Wednesday, September 30, 2009

'64 No More

Last night's win for the Phillies was huge.

First, combined with Atlanta's loss to the Marlins, it lowered the Phils' magic number to 1 and soothed the nerves of millions of fans who were starting to experience the recurrence of PTSDD (Post-Traumatic Stretch Drive Disorder) with flashbacks to the infamous 1964 collapse of our local nine.

Second, the offense returned. Most of the runs came on grand slam by Feliz and the two-run homer by Werth, but seeing the bats come alive again is always good, and there's nothing wrong with home runs.

Third, the Phillies punished an inferior team and a weak pitcher. The loss to Yorman Bazardo on Monday was so galling because Bazardo (and many of the pitchers they'll be facing this week) are just getting a chance to show top management what they've learned this year. Almost none of them will be on a major league roster next year, but for teams just playing out the string, it's a chance to see how the youngsters face the pressure of a major league outing and get a measure of how much farther they have to improve. When facing these pitchers, a line-up like the Phillies should destroy them and make top brass reconsider their call-up, not turn them into the second coming of Greg Maddux.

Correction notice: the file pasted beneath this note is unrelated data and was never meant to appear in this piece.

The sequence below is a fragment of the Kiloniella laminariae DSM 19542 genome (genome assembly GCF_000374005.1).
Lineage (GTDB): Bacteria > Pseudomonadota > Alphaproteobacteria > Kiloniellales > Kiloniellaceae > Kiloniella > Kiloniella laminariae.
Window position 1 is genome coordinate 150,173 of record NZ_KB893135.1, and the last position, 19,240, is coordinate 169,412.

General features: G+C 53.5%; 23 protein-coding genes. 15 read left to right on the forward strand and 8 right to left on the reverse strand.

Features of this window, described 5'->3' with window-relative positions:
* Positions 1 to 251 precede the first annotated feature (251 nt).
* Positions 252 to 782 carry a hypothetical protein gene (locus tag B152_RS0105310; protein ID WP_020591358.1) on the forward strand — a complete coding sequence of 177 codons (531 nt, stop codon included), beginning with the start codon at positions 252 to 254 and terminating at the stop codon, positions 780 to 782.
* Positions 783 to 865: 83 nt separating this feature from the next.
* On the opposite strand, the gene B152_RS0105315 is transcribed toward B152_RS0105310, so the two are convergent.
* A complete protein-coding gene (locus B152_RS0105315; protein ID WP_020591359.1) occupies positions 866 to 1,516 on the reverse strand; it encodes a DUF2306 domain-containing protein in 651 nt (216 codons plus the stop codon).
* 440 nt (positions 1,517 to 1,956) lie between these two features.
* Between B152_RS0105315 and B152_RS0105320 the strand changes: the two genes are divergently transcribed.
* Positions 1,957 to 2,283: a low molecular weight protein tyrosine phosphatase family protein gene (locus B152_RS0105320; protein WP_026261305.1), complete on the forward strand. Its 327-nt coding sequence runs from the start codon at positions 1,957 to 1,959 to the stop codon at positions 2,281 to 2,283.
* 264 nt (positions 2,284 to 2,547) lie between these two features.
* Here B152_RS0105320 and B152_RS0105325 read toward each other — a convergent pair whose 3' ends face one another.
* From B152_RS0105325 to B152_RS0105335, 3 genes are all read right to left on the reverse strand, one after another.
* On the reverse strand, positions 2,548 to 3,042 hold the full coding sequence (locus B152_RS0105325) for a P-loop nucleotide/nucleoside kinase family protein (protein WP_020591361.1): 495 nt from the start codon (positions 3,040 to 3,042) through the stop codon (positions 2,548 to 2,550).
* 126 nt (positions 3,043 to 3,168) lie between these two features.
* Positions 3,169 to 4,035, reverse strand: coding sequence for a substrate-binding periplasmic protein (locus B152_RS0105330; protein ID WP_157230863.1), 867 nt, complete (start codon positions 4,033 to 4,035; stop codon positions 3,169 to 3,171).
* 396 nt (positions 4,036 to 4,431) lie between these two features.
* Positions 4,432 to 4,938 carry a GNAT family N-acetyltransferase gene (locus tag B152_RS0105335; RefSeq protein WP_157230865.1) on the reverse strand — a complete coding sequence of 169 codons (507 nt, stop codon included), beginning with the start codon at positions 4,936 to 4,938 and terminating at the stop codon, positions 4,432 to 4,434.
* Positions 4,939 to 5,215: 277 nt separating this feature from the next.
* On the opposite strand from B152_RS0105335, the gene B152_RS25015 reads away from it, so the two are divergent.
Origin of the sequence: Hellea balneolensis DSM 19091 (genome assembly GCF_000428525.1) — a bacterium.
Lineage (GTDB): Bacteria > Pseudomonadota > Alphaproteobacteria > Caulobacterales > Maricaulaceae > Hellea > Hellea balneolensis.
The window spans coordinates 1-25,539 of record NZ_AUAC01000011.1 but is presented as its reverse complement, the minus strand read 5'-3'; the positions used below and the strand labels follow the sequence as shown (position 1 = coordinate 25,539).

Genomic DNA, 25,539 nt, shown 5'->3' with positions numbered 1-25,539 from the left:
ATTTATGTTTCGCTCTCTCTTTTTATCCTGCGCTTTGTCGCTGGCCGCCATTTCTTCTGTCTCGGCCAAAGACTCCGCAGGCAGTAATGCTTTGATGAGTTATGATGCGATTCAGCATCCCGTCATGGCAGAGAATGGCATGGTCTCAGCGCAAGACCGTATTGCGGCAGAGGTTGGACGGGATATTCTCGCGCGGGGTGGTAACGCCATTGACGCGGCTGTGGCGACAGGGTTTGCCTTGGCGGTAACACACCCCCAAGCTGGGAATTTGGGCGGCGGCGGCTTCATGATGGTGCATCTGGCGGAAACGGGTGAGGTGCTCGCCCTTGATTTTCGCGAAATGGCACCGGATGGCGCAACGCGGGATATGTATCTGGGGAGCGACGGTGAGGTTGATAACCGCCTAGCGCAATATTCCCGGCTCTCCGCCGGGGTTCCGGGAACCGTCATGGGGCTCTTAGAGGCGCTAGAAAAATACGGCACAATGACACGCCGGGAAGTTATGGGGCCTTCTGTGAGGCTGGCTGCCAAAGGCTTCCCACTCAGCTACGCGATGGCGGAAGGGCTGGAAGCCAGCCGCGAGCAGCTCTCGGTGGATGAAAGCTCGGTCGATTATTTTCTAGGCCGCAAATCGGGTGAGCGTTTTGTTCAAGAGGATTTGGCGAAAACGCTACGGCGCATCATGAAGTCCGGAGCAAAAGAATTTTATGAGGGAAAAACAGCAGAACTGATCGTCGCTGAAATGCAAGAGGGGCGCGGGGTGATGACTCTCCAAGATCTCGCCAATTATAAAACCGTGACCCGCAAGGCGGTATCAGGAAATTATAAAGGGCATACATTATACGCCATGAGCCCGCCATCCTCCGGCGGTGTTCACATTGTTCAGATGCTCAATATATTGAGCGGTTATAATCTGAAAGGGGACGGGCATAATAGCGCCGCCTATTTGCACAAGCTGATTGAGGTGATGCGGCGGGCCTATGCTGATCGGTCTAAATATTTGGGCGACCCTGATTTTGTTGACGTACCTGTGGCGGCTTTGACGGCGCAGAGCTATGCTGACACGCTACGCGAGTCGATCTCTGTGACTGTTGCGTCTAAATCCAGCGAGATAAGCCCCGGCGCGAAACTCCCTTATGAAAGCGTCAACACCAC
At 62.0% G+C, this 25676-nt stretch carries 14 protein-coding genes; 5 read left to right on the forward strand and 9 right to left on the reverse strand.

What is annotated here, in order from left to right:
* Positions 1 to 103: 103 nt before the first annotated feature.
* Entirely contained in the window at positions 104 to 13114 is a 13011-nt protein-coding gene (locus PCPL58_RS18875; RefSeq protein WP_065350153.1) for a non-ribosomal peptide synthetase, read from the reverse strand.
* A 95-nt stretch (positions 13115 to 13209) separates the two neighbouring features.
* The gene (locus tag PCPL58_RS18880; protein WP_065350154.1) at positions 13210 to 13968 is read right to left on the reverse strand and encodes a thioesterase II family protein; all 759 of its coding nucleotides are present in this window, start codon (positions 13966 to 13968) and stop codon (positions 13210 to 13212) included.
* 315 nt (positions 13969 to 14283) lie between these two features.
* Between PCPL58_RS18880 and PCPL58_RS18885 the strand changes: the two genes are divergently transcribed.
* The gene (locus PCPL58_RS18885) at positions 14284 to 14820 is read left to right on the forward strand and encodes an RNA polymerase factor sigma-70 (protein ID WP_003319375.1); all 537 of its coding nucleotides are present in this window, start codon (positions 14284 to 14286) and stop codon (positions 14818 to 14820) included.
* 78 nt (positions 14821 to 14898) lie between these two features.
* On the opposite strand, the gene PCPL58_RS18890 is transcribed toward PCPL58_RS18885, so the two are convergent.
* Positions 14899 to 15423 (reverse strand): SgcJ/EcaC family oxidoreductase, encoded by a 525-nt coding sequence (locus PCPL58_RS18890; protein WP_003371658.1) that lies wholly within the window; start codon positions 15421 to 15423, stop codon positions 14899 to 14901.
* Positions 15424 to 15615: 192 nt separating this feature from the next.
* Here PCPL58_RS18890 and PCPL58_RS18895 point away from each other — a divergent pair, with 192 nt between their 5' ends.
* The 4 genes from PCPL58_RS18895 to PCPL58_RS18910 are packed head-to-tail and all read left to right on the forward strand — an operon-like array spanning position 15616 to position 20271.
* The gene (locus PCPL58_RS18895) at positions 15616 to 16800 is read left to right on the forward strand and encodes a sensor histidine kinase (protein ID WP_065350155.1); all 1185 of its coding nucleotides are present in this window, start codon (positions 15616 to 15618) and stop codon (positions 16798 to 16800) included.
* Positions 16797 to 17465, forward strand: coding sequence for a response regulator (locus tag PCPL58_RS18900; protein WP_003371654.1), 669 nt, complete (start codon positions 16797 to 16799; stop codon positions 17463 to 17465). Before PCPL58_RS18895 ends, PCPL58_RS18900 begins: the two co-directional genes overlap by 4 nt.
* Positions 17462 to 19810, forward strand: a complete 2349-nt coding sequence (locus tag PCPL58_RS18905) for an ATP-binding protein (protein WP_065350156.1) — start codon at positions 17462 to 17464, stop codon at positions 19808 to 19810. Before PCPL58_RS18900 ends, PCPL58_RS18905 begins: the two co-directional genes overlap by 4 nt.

Fourth, the Phillies didn't look bored. The past few days, this team just seemed to need a long nap, and unfortunately, they decided to take it while still wearing their uniforms and standing on the ball diamond. Last night marked the return of a ball club with some giddyap in their step.

Fifth, and most importantly, following his impressive 4-out save on Sunday, Ryan Madson came in to shut the door with a 6-out save against the Astros last night. More than anything, the Phillies have needed someone out of their bullpen to step up and simply become the guy. The guy who refused to let another game be blown. The guy who didn't care that it was September. The guy who said, Trust me... and had the rest of the team believe him.

With a fastball that is now regularly traveling in the 98 mph range and a change-up that ranks among the best in baseball, Madson has the stuff to be the guy. He's had it for more than a year. But every time he's taken a step toward becoming that guy, he's followed it up with two steps back. Perhaps these two outings will convince the team...and convince Madson himself that now, he is the guy.

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